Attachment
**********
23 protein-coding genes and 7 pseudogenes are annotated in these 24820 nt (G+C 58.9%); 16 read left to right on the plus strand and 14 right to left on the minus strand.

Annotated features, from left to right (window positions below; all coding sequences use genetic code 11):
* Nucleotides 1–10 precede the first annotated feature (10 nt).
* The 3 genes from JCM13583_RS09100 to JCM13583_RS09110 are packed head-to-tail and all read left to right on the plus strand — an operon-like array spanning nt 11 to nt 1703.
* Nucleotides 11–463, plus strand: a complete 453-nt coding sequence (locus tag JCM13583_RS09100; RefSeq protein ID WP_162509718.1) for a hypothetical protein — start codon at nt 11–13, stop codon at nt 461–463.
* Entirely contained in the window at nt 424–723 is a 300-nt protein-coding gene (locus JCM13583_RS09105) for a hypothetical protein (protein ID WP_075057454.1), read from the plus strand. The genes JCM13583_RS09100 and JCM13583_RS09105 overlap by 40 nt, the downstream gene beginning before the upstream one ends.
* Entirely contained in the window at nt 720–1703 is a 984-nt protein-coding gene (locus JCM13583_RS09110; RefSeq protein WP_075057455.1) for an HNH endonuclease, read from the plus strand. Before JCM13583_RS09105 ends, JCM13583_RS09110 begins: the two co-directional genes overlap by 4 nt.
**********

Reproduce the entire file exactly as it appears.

23 protein-coding genes and 7 pseudogenes are annotated in these 24820 nt (G+C 58.9%); 16 read left to right on the plus strand and 14 right to left on the minus strand.

Annotated features, from left to right (window positions below; all coding sequences use genetic code 11):
* Nucleotides 1–10 precede the first annotated feature (10 nt).
* The 3 genes from JCM13583_RS09100 to JCM13583_RS09110 are packed head-to-tail and all read left to right on the plus strand — an operon-like array spanning nt 11 to nt 1703.
* Nucleotides 11–463, plus strand: a complete 453-nt coding sequence (locus tag JCM13583_RS09100; RefSeq protein ID WP_162509718.1) for a hypothetical protein — start codon at nt 11–13, stop codon at nt 461–463.
* Entirely contained in the window at nt 424–723 is a 300-nt protein-coding gene (locus JCM13583_RS09105) for a hypothetical protein (protein ID WP_075057454.1), read from the plus strand. The genes JCM13583_RS09100 and JCM13583_RS09105 overlap by 40 nt, the downstream gene beginning before the upstream one ends.
* Entirely contained in the window at nt 720–1703 is a 984-nt protein-coding gene (locus JCM13583_RS09110; RefSeq protein WP_075057455.1) for an HNH endonuclease, read from the plus strand. Before JCM13583_RS09105 ends, JCM13583_RS09110 begins: the two co-directional genes overlap by 4 nt.